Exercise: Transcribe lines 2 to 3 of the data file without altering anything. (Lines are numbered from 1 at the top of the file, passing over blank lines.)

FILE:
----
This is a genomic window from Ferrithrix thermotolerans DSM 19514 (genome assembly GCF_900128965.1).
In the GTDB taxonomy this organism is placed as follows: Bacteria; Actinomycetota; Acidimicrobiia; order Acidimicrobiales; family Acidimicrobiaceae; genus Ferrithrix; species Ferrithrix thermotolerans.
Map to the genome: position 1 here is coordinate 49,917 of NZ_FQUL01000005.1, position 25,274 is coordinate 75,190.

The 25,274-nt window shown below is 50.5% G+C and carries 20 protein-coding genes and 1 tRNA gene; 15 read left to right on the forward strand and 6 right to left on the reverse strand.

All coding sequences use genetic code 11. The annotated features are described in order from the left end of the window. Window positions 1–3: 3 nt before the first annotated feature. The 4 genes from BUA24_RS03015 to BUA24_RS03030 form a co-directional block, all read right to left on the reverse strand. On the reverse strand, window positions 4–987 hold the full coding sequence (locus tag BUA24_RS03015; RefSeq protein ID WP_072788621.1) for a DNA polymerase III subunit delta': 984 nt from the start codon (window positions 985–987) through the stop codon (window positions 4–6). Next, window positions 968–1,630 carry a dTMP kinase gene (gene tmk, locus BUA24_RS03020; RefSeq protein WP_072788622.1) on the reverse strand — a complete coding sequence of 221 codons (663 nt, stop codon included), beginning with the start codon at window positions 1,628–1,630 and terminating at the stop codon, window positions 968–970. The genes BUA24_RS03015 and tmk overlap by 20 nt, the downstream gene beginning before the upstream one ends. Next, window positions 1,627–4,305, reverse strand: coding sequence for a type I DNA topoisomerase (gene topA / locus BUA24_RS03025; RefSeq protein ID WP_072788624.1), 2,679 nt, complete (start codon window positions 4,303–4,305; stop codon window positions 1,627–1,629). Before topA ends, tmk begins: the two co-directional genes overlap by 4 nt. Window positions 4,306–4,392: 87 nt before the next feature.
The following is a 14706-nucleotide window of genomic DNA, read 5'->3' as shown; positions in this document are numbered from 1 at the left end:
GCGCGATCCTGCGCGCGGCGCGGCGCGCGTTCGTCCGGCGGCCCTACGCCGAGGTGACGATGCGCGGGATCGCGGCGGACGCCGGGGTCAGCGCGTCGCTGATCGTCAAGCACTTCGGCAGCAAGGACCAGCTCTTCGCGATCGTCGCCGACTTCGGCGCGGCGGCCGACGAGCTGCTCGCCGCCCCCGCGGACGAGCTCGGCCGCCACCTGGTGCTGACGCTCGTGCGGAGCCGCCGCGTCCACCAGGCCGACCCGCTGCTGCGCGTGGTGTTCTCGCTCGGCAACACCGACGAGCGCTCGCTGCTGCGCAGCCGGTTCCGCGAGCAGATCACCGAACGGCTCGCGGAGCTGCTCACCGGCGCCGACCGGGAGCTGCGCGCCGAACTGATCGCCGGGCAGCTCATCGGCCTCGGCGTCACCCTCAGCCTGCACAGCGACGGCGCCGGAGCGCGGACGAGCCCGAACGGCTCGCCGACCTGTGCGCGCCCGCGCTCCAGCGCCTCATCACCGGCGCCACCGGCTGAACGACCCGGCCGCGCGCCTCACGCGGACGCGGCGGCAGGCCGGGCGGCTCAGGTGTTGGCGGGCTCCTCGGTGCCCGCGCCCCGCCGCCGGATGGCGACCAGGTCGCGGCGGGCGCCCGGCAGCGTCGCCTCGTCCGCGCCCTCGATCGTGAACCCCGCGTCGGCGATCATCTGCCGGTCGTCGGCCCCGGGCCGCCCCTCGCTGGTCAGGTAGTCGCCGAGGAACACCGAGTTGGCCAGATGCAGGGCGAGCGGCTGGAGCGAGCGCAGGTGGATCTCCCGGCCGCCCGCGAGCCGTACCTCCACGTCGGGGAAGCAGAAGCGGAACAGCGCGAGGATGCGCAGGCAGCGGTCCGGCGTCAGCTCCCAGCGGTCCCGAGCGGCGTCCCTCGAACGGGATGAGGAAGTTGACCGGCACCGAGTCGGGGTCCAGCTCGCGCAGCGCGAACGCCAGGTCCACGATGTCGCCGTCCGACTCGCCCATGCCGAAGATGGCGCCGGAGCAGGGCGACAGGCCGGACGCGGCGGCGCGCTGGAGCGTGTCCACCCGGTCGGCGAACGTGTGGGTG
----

In the GTDB taxonomy this organism is placed as follows: Bacteria; Actinomycetota; Acidimicrobiia; order Acidimicrobiales; family Acidimicrobiaceae; genus Ferrithrix; species Ferrithrix thermotolerans.
Map to the genome: position 1 here is coordinate 49,917 of NZ_FQUL01000005.1, position 25,274 is coordinate 75,190.